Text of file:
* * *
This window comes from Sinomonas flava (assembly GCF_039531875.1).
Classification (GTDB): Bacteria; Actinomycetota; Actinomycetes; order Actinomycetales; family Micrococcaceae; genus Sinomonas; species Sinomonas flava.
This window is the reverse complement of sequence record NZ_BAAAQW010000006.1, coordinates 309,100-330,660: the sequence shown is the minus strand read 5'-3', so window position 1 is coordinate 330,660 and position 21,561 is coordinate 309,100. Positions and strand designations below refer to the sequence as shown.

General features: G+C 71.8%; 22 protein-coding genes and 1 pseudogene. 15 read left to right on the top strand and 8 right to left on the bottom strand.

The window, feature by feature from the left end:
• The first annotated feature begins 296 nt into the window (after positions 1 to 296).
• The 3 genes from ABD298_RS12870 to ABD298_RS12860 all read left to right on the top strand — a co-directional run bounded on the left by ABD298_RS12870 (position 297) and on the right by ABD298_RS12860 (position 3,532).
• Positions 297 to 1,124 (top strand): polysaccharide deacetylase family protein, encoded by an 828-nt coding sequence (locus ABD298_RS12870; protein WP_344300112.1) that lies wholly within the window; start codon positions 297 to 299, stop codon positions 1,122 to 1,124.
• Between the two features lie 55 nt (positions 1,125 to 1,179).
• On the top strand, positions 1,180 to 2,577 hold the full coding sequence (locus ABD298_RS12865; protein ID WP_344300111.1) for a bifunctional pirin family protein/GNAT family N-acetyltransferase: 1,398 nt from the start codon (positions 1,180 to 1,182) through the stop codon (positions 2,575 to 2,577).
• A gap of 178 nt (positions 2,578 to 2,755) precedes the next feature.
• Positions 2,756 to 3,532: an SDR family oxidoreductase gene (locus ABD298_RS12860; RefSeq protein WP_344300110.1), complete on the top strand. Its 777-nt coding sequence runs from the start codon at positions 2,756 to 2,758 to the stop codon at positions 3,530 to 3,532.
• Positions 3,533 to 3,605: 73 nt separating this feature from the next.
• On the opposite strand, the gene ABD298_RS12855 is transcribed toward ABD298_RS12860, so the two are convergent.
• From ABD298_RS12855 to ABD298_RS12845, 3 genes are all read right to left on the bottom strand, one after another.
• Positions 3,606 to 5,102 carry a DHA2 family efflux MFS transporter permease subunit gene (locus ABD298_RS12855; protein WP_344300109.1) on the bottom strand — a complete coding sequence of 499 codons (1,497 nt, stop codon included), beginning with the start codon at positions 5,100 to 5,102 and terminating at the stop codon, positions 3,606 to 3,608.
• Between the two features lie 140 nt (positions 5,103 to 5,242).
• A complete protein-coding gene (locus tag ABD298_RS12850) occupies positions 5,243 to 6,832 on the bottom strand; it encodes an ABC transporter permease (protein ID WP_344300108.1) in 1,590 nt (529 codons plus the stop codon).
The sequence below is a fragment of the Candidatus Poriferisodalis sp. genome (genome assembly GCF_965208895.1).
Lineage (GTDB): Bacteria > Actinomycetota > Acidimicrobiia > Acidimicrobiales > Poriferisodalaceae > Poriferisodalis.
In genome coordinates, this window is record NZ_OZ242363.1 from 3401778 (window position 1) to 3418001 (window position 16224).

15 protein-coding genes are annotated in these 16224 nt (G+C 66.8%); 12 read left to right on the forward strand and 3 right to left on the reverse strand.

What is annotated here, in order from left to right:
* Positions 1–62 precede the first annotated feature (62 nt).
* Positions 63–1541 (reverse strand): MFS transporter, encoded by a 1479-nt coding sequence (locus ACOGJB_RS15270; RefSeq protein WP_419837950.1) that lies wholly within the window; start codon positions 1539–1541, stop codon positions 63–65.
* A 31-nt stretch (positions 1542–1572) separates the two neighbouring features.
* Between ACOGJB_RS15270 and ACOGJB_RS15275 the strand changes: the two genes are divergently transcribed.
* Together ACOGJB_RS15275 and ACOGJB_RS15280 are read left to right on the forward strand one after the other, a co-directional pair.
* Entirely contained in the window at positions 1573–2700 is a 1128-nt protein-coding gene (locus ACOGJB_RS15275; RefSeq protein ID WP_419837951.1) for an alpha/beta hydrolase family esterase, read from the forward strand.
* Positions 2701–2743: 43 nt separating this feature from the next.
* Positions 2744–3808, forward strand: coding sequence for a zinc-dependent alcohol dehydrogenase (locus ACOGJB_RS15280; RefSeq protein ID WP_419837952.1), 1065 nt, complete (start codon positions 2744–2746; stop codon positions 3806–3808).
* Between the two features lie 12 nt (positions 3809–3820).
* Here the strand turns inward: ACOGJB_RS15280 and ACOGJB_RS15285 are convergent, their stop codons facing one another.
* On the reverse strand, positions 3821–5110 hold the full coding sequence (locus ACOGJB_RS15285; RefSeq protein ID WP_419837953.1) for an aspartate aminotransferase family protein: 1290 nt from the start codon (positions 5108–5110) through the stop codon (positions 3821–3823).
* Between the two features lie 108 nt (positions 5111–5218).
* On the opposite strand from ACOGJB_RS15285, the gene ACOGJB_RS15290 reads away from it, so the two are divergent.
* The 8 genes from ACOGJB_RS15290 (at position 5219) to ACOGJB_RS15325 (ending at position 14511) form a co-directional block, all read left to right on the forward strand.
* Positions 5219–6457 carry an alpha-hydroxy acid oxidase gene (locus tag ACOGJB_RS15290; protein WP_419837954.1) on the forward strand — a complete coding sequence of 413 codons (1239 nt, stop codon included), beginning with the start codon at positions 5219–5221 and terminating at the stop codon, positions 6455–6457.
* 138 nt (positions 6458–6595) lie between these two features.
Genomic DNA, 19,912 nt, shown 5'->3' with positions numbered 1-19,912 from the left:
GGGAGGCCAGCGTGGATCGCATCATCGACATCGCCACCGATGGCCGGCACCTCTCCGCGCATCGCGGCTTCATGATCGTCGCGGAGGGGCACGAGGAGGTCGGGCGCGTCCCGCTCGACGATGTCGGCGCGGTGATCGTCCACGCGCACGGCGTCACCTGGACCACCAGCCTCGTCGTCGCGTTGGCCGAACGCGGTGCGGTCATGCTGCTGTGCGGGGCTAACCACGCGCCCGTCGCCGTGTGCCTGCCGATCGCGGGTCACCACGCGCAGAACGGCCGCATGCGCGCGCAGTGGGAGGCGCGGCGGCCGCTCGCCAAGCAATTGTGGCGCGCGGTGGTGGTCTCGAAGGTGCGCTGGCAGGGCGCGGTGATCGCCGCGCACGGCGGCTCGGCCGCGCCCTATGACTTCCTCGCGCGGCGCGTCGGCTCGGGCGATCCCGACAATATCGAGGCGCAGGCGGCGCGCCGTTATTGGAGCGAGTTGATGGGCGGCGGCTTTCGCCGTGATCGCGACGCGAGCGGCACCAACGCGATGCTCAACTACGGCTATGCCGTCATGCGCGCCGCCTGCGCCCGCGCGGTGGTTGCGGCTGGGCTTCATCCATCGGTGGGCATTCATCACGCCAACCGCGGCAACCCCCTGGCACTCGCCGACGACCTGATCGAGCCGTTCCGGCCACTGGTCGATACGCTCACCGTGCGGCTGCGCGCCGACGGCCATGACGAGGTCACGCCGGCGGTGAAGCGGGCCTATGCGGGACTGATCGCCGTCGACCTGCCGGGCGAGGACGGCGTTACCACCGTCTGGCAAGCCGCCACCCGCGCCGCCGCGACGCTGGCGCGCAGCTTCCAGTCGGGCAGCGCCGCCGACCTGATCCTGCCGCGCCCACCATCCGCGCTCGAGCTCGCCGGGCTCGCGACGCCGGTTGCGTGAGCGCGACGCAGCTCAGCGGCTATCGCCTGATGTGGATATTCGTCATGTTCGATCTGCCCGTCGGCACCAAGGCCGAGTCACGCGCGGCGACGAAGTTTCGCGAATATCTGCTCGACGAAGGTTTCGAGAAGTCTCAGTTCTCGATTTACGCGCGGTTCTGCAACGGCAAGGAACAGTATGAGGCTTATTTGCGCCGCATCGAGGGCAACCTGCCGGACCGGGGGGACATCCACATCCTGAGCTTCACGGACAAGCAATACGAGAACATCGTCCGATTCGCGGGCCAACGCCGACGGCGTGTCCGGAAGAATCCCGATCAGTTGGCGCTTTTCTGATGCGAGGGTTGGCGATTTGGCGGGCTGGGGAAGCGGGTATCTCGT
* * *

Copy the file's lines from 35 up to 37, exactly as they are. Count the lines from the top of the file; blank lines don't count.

* Between the two features lie 108 nt (positions 5111–5218).
* On the opposite strand from ACOGJB_RS15285, the gene ACOGJB_RS15290 reads away from it, so the two are divergent.
* The 8 genes from ACOGJB_RS15290 (at position 5219) to ACOGJB_RS15325 (ending at position 14511) form a co-directional block, all read left to right on the forward strand.